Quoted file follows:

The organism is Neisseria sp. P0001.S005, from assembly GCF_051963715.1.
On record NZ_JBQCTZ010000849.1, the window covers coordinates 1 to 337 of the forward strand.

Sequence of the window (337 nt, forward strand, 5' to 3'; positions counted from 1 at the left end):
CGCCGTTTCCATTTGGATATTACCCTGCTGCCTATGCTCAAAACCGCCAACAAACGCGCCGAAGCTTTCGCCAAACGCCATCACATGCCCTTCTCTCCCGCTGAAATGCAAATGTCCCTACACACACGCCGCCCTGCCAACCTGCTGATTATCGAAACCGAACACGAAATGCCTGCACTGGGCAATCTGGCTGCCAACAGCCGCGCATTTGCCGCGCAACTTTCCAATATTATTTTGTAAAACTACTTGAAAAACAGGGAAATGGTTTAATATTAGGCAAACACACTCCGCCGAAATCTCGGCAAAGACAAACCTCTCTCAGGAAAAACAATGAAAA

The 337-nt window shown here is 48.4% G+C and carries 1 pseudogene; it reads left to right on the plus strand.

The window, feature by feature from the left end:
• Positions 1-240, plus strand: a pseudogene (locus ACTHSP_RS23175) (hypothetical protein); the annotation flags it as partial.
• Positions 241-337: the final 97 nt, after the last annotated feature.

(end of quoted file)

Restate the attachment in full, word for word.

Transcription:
The organism is Neisseria sp. P0001.S005, from assembly GCF_051963715.1.
On record NZ_JBQCTZ010000849.1, the window covers coordinates 1 to 337 of the forward strand.

Sequence of the window (337 nt, forward strand, 5' to 3'; positions counted from 1 at the left end):
CGCCGTTTCCATTTGGATATTACCCTGCTGCCTATGCTCAAAACCGCCAACAAACGCGCCGAAGCTTTCGCCAAACGCCATCACATGCCCTTCTCTCCCGCTGAAATGCAAATGTCCCTACACACACGCCGCCCTGCCAACCTGCTGATTATCGAAACCGAACACGAAATGCCTGCACTGGGCAATCTGGCTGCCAACAGCCGCGCATTTGCCGCGCAACTTTCCAATATTATTTTGTAAAACTACTTGAAAAACAGGGAAATGGTTTAATATTAGGCAAACACACTCCGCCGAAATCTCGGCAAAGACAAACCTCTCTCAGGAAAAACAATGAAAA

The 337-nt window shown here is 48.4% G+C and carries 1 pseudogene; it reads left to right on the plus strand.

The window, feature by feature from the left end:
• Positions 1-240, plus strand: a pseudogene (locus ACTHSP_RS23175) (hypothetical protein); the annotation flags it as partial.
• Positions 241-337: the final 97 nt, after the last annotated feature.